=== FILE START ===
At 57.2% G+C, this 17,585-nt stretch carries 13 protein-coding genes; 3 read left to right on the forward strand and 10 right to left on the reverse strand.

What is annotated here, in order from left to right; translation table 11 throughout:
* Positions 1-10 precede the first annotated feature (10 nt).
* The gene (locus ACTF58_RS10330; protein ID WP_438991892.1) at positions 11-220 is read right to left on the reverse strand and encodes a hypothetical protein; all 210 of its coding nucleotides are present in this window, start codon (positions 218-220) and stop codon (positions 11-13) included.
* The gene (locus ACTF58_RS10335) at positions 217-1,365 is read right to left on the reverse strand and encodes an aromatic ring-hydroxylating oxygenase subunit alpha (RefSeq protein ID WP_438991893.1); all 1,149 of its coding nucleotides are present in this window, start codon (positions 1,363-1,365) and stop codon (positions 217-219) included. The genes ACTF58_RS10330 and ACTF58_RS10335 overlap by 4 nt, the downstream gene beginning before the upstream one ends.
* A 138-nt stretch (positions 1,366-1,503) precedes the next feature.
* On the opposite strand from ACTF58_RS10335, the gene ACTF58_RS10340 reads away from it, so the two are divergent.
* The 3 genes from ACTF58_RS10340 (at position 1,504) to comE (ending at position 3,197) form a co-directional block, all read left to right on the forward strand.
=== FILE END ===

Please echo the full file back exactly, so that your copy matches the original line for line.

At 57.2% G+C, this 17,585-nt stretch carries 13 protein-coding genes; 3 read left to right on the forward strand and 10 right to left on the reverse strand.

What is annotated here, in order from left to right; translation table 11 throughout:
* Positions 1-10 precede the first annotated feature (10 nt).
* The gene (locus ACTF58_RS10330; protein ID WP_438991892.1) at positions 11-220 is read right to left on the reverse strand and encodes a hypothetical protein; all 210 of its coding nucleotides are present in this window, start codon (positions 218-220) and stop codon (positions 11-13) included.
* The gene (locus ACTF58_RS10335) at positions 217-1,365 is read right to left on the reverse strand and encodes an aromatic ring-hydroxylating oxygenase subunit alpha (RefSeq protein ID WP_438991893.1); all 1,149 of its coding nucleotides are present in this window, start codon (positions 1,363-1,365) and stop codon (positions 217-219) included. The genes ACTF58_RS10330 and ACTF58_RS10335 overlap by 4 nt, the downstream gene beginning before the upstream one ends.
* A 138-nt stretch (positions 1,366-1,503) precedes the next feature.
* On the opposite strand from ACTF58_RS10335, the gene ACTF58_RS10340 reads away from it, so the two are divergent.
* The 3 genes from ACTF58_RS10340 (at position 1,504) to comE (ending at position 3,197) form a co-directional block, all read left to right on the forward strand.